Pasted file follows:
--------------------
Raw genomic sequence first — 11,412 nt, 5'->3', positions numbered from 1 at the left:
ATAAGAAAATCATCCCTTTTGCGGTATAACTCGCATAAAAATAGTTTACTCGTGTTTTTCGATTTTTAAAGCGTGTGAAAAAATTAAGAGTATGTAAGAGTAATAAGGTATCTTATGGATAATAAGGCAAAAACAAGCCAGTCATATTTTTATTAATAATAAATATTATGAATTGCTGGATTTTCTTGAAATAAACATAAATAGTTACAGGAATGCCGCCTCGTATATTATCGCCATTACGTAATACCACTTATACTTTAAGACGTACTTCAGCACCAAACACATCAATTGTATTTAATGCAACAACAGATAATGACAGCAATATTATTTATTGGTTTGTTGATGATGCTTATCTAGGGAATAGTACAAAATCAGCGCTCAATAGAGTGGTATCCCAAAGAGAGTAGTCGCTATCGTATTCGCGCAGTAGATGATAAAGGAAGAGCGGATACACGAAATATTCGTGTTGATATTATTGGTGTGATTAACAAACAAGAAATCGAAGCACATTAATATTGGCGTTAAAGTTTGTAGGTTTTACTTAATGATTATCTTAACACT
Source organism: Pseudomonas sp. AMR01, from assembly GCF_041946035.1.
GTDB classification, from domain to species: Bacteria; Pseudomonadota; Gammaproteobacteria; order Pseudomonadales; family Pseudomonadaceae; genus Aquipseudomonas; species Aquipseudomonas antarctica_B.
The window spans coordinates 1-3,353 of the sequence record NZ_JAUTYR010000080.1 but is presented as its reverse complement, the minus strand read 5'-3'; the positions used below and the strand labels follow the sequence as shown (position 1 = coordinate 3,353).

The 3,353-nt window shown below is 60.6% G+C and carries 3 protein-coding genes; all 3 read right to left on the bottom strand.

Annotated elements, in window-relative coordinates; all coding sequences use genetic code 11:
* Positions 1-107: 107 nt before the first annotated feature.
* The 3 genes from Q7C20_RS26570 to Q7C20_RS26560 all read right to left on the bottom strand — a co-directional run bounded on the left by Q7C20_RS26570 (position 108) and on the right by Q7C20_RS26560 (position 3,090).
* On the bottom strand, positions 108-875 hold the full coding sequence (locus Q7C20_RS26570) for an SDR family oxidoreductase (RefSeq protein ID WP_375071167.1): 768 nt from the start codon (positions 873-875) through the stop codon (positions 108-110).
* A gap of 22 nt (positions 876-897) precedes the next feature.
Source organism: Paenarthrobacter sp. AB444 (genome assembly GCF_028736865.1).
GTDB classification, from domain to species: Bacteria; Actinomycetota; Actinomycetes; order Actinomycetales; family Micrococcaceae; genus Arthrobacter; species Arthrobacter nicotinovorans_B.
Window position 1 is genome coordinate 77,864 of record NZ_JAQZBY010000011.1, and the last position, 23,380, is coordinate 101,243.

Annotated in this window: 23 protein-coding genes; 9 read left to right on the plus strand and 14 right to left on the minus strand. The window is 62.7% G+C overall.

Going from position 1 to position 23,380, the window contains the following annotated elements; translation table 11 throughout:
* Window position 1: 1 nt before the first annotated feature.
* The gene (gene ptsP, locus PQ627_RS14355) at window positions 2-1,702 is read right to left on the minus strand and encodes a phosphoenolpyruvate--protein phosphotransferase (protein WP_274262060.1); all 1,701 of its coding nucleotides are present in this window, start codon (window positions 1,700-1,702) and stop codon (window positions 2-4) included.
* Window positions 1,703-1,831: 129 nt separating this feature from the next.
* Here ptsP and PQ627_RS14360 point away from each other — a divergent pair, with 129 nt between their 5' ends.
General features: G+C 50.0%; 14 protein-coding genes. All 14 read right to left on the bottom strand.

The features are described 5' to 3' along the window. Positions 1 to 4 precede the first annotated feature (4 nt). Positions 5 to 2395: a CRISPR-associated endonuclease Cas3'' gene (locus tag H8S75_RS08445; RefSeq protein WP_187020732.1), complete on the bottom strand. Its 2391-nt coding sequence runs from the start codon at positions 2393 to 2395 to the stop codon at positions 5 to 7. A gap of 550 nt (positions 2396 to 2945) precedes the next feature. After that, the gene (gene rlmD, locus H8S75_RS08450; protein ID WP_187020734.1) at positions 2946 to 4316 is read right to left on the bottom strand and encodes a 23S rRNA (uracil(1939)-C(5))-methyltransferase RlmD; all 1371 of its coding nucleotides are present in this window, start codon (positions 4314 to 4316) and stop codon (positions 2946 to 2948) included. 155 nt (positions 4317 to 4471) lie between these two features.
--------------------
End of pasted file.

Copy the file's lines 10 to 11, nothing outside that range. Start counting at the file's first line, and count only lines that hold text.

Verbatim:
* On the bottom strand, positions 108-875 hold the full coding sequence (locus Q7C20_RS26570) for an SDR family oxidoreductase (RefSeq protein ID WP_375071167.1): 768 nt from the start codon (positions 873-875) through the stop codon (positions 108-110).
* A gap of 22 nt (positions 876-897) precedes the next feature.